Can You Be the Victim of Domestic Violence Without Knowing It?
Posted on: March 13, 2018
Most people would agree that when a person in a romantic relationship physically abuses someone, it’s a crime. What many don’t know about domestic violence is that physical abuse isn’t the only thing that constitutes abuse. Emotional abuse can be difficult for even the victim to recognize, because the abusers are often subtle and they frequently blame their victim.
If you have reason to believe that you’ve been the victim of any type of domestic violence – including emotional abuse, then we encourage that you contact the police and a family law attorney. At Kendall Gkikas & Mitchell, LLP, we are here to help you. Read on to learn more about what constitutes domestic violence and what you can do about it. Then contact us at 909-482-1422 for additional help.
What exactly is emotional abuse?
Emotional abuse is not a one-time event in which a person calls someone a bad name. Even if a couple argues every day, there is not necessarily emotional abuse happening. If you and your spouse have an argument and one of you sleeps on the couch, that’s not emotional abuse. If you and your spouse got into a fight about dinner and they demanded access to your email so they could read your private messages, that may be unsettling and controlling but it’s not emotional abuse.
The bottom line in the examples above is that one situation and one time does not constitute emotional abuse. Unlike with physical abuse, which only needs to happen a single time to be considered abuse, emotional abuse happens over time. As a result, it can be hard for the victim to see. The abuser will often manipulate and hurt the victim’s self-esteem, then blame them for their own unhappiness.
Examples of emotional abuse
To get a better idea of what is and what isn’t emotional abuse, consider these examples of emotional abuse:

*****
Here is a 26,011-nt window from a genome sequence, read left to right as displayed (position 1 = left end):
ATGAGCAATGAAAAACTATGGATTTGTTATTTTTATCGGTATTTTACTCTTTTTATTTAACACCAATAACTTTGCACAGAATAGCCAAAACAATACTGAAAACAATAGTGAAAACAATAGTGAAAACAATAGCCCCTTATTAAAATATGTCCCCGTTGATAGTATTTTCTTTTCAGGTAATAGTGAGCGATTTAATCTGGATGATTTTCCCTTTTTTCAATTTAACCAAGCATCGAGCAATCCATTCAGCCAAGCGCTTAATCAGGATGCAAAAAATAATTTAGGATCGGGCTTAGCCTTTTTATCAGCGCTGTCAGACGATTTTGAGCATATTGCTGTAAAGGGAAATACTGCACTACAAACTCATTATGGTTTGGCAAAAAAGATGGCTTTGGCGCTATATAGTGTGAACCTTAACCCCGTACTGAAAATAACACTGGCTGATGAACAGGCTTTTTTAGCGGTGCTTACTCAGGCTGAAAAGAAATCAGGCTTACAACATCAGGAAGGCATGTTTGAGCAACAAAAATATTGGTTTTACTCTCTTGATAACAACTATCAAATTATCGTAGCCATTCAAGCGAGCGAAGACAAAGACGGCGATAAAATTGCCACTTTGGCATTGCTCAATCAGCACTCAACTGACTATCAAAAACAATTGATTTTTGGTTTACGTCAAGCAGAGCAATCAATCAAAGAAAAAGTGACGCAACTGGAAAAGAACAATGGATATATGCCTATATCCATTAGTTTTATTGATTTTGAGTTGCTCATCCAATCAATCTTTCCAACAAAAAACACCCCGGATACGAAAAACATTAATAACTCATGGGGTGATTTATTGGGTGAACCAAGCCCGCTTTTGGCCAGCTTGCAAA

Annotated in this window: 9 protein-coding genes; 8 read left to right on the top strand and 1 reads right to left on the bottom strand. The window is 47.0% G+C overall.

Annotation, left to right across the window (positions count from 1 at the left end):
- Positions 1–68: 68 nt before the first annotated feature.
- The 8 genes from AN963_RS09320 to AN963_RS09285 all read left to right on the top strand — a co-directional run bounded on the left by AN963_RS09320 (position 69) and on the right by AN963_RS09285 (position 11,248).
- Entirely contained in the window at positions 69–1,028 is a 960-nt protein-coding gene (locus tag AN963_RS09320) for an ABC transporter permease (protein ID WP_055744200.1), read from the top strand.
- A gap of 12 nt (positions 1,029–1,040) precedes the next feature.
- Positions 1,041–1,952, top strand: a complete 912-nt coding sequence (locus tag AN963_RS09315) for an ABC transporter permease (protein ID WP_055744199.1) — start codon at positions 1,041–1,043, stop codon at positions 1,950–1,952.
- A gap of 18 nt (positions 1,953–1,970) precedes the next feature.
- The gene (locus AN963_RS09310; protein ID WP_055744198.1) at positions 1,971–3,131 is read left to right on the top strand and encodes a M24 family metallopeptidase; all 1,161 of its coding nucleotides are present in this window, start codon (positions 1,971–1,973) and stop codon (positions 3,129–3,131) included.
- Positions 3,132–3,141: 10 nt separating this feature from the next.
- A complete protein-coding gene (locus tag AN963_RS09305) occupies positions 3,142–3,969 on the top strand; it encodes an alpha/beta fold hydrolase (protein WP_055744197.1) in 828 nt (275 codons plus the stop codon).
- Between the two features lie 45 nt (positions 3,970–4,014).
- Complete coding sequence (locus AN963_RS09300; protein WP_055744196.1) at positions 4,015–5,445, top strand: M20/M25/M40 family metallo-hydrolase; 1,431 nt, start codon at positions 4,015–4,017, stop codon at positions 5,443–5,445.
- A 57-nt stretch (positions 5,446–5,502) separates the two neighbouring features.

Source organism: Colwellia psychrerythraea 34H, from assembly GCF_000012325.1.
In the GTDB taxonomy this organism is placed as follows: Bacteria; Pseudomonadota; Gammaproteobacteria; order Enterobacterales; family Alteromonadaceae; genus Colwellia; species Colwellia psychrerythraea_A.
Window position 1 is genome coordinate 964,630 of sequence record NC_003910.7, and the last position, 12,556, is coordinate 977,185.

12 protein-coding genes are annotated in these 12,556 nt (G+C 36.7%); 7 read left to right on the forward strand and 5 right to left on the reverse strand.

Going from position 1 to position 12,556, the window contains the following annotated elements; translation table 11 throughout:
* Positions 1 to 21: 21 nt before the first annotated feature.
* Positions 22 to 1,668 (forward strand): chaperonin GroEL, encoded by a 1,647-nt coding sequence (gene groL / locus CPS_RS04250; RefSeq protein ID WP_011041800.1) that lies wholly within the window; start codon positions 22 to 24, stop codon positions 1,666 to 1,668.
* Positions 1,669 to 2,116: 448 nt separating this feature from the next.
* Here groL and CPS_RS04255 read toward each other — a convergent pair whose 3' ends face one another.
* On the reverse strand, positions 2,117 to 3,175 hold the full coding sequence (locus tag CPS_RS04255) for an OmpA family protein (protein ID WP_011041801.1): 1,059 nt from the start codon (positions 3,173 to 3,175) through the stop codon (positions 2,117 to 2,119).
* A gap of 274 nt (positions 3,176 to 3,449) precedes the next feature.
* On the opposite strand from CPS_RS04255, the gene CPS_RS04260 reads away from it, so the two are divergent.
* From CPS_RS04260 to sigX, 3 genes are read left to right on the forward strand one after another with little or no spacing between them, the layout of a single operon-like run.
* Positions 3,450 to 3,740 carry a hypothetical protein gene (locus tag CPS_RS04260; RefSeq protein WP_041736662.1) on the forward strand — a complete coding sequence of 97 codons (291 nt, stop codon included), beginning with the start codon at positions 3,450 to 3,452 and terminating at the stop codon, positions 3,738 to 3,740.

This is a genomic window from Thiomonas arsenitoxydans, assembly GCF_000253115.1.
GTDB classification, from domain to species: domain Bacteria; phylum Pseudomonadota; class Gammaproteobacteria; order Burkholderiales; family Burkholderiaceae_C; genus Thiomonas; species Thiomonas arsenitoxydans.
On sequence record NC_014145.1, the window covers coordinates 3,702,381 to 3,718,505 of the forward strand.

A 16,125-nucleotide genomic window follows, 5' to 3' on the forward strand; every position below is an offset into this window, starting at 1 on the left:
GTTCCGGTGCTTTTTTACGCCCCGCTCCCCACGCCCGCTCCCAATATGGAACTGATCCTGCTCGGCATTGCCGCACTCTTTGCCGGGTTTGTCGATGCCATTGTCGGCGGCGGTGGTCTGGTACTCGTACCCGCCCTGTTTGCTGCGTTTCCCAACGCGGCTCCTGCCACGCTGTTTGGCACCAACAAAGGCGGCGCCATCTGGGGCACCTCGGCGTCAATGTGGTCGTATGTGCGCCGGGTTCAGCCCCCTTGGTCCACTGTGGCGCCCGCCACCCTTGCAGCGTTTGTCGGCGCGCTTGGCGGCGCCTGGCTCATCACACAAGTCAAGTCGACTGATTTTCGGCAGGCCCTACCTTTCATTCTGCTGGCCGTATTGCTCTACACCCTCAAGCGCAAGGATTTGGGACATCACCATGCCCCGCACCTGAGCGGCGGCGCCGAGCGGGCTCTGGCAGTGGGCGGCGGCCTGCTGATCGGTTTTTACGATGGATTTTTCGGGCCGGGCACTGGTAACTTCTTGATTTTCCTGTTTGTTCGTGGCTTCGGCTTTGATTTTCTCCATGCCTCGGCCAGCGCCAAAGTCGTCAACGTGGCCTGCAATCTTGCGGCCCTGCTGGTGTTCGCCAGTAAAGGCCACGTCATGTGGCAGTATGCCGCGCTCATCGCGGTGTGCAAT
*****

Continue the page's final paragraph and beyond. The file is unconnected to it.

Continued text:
- Name calling and other types of verbal abuse
- Accusing a spouse of infidelity with no grounds
- Withholding affection
- Punishing or threats of punishing
- Blaming a partner for the issues within a relationship
- Isolating their partner from friends, family, co-workers, etc.
- Criticizing harshly – especially in front of others
- Control over the spouse’s every move
- Making threats
- Verbally attacking during an argument
- Giving the silent treatment
These are just some examples of emotional abuse but it can look different for everyone.
Are you being emotionally abused?
It’s extremely common for a person to be blindsided when they realize that they’ve been emotionally abused. In most cases, the relationship likely started out fine – there was likely even romance and affection. The change to an emotionally abusive relationship typically happens slowly – so slowly that it may be hard to see it.
If you fear that you may be suffering from the damage of emotional abuse then we urge you to contact Kendall Gkikas & Mitchell, LLP right away. Contact us at 909-482-1422 for a confidential legal consultation. We can answer your questions and let you know what your options are. Let us stand up for your rights. Call us today.